On a "forgot my password" page, is appropriate when user doesn't have an account to display the message "this account doesn't exist"? Or in the interest of security, should I display a success message ("you received an email with a reset password process") even if no email was sent?

  • If it's a sensitive application don't give that hint, otherwise, it's not that a big risk.
    – gdoron
    Jul 22, 2013 at 14:27
  • @Overmachine was just about to link to that myself.
    – RoadieRich
    Jul 22, 2013 at 14:34
  • @gdoron yes the site manage sensitive data.
    – nramirez
    Jul 22, 2013 at 14:44

4 Answers 4


The answer to this depends on the nature of the site. I actually think the UX benefits of telling them if the information provided was correct or not, but only if it doesn't impact security.

There are plenty of sites where you are able to enumerate usernames is multiple ways, and they are that way by design. For example, if you wanted to enumerate Twitter usernames, you could easily do so by seeing if the user's page were available at http://www.twitter.com/username. Even if that wasn't possible, Twitter provides a nice little API for accessing lists of users.

However, this obviously doesn't work for a site that is even slightly sensitive in nature. If your site falls in this category and there is no other way to enumerate usernames/emails, then follow your instinct and give the generic message that you will send an email.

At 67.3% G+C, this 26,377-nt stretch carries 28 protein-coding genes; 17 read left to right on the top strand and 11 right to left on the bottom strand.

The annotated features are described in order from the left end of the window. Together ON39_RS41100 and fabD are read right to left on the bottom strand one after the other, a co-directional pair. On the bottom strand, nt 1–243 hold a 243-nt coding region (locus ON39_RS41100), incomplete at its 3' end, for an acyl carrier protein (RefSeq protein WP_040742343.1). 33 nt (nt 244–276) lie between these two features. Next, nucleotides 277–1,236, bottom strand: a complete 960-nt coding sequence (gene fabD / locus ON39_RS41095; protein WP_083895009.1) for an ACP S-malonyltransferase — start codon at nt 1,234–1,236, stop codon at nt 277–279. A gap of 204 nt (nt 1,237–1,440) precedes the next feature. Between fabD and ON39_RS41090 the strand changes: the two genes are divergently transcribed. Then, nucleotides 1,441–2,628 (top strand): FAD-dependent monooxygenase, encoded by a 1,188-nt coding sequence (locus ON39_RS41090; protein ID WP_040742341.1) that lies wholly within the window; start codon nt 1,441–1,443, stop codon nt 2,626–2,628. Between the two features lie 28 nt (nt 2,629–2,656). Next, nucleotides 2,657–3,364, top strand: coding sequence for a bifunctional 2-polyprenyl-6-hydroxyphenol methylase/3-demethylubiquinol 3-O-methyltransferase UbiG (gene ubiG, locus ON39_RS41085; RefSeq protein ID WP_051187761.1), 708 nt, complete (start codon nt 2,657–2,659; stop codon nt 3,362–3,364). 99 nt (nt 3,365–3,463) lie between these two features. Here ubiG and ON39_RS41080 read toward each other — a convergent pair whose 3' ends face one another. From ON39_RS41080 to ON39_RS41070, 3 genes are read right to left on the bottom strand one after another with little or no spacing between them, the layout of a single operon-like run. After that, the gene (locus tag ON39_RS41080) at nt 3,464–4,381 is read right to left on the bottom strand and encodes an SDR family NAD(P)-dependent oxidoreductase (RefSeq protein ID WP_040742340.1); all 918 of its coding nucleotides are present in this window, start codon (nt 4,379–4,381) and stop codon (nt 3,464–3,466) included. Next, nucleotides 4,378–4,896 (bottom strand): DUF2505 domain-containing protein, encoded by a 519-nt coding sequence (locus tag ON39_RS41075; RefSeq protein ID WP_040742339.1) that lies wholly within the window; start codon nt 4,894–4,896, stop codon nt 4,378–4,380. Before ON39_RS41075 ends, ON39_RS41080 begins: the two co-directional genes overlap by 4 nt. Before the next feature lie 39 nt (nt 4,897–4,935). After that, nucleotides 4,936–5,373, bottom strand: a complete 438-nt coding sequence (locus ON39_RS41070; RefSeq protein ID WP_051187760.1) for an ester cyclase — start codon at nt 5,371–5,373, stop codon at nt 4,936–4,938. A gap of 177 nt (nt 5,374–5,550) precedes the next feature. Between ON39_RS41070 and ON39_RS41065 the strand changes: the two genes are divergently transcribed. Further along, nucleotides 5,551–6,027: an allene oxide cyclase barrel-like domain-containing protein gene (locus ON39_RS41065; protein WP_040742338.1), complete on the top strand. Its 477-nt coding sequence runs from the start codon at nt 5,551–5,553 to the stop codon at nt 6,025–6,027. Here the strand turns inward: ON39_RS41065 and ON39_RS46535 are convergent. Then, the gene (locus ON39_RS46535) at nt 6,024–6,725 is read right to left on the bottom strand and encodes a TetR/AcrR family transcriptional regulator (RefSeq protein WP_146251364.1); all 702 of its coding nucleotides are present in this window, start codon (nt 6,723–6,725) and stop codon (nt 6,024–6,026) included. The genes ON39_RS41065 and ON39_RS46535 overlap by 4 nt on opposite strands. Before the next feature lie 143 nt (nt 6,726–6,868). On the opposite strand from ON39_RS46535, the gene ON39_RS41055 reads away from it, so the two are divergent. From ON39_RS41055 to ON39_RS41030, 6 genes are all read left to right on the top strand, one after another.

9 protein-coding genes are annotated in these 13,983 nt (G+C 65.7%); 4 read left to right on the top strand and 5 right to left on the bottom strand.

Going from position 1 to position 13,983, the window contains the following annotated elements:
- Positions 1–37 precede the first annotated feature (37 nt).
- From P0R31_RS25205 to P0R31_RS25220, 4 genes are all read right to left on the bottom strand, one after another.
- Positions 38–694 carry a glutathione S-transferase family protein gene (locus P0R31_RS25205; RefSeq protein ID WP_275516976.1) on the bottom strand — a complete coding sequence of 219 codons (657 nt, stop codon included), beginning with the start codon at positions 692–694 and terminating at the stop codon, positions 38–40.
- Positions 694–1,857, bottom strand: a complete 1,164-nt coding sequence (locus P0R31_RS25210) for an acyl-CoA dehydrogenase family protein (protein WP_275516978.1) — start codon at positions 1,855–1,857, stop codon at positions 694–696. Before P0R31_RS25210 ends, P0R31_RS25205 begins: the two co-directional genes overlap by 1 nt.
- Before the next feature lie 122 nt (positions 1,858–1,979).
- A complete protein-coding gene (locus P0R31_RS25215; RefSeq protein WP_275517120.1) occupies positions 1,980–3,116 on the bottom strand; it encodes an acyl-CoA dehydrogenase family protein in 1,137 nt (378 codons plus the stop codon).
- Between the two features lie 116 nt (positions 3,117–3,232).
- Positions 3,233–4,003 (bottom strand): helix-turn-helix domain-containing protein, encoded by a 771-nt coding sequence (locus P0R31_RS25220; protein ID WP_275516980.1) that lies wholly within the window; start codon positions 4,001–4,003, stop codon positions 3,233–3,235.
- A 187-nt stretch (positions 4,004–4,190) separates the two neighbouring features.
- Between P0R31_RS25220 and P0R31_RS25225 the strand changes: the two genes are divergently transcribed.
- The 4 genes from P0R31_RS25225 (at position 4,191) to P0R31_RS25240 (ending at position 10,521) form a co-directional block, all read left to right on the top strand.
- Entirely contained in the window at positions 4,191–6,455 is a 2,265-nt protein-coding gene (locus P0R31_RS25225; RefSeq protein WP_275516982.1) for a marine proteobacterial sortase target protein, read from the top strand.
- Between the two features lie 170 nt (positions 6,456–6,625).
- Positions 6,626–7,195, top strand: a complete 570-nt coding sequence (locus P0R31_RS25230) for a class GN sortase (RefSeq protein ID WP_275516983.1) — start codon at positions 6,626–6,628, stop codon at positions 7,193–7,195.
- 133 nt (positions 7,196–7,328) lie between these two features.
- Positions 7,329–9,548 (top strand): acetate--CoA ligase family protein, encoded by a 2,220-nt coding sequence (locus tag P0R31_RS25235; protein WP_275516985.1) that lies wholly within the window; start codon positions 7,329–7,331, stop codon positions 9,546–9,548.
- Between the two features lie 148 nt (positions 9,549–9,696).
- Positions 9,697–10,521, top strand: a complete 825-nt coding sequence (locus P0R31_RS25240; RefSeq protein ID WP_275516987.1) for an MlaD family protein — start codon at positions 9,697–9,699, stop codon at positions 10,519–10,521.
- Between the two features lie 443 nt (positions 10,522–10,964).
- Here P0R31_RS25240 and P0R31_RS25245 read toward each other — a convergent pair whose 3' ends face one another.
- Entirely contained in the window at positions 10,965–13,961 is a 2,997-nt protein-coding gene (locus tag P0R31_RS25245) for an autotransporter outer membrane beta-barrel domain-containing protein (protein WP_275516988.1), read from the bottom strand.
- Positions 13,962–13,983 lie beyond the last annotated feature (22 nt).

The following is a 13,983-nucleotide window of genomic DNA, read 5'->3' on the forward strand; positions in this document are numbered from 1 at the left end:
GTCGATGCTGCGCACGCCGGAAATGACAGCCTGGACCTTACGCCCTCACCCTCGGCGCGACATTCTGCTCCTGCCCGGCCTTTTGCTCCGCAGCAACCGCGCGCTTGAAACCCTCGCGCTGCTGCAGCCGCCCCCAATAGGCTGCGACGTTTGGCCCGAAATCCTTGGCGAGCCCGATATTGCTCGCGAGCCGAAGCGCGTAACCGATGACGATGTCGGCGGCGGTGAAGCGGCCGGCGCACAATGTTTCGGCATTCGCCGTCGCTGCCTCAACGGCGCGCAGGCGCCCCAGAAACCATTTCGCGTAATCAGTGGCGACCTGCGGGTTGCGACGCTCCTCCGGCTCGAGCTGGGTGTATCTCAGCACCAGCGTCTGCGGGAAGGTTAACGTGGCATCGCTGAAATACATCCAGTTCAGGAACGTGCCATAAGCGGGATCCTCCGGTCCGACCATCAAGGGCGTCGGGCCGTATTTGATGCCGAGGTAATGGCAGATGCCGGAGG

From a security and privacy standpoint, it's best to say:

"If your account was located, an email will be sent with instructions for resetting your password."

However, that's obviously not helpful for someone who isn't sure what email or username they registered with.

But I'd sacrifice a little user convenience to provide additional security and privacy. So, in other words, do not say something like "that account doesn't exist."


From a usability point of view, it is horrible to show a generic message no matter if the username/email entered was found or not. It is extremely annoying if you don't know for sure which username/email you used.

However, there is an easy way to keep it user-friendly while still not allowing users to enumerate accounts:

Provide fields for both username and email and require just one of them. If an email address was entered, send an email to that address with the necessary information. If a username was entered, send an email to the address you have stored for that username.

While this may allow people to trigger reset-password emails for other users by accident it's not a big issue - after all, the email should just contain a link to a form allowing to reset a password and not immediately change the password to a random one.


Genuine users of the application may find it confusing if you give out the message as "you received an email with a reset password process"

In my opinion, to prevent user enumeration, you can add a security question as well.

Like adding an option to check the date of birth, or a detail that some random attacker may find hard to answer.

For mismatching combinations, you can make sure an error message is displayed as "mismatching combination". That will confuse the attacker. But a genuine user will find his way in using next try.

To prevent a brute force you can also enable CAPTCHA, and a balanced temporary lock down for a small amount of time based on number of false tries.

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